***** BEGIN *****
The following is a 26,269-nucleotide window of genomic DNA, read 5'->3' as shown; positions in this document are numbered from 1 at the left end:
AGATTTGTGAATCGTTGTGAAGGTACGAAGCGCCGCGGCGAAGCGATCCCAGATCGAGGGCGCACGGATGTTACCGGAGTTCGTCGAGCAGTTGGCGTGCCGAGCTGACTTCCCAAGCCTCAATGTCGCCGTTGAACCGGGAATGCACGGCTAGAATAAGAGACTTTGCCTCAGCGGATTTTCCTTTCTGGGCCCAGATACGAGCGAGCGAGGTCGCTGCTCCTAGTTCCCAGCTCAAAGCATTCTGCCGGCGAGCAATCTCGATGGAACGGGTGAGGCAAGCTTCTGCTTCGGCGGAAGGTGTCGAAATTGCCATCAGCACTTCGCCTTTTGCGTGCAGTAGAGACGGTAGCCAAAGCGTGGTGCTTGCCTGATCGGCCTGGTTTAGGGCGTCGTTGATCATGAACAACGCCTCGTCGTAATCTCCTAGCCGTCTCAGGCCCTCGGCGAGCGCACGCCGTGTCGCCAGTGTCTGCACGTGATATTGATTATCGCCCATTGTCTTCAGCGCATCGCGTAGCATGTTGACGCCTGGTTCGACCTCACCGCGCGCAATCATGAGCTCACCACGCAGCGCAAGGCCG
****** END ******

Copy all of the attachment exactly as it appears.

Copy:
The following is a 26,269-nucleotide window of genomic DNA, read 5'->3' as shown; positions in this document are numbered from 1 at the left end:
AGATTTGTGAATCGTTGTGAAGGTACGAAGCGCCGCGGCGAAGCGATCCCAGATCGAGGGCGCACGGATGTTACCGGAGTTCGTCGAGCAGTTGGCGTGCCGAGCTGACTTCCCAAGCCTCAATGTCGCCGTTGAACCGGGAATGCACGGCTAGAATAAGAGACTTTGCCTCAGCGGATTTTCCTTTCTGGGCCCAGATACGAGCGAGCGAGGTCGCTGCTCCTAGTTCCCAGCTCAAAGCATTCTGCCGGCGAGCAATCTCGATGGAACGGGTGAGGCAAGCTTCTGCTTCGGCGGAAGGTGTCGAAATTGCCATCAGCACTTCGCCTTTTGCGTGCAGTAGAGACGGTAGCCAAAGCGTGGTGCTTGCCTGATCGGCCTGGTTTAGGGCGTCGTTGATCATGAACAACGCCTCGTCGTAATCTCCTAGCCGTCTCAGGCCCTCGGCGAGCGCACGCCGTGTCGCCAGTGTCTGCACGTGATATTGATTATCGCCCATTGTCTTCAGCGCATCGCGTAGCATGTTGACGCCTGGTTCGACCTCACCGCGCGCAATCATGAGCTCACCACGCAGCGCAAGGCCG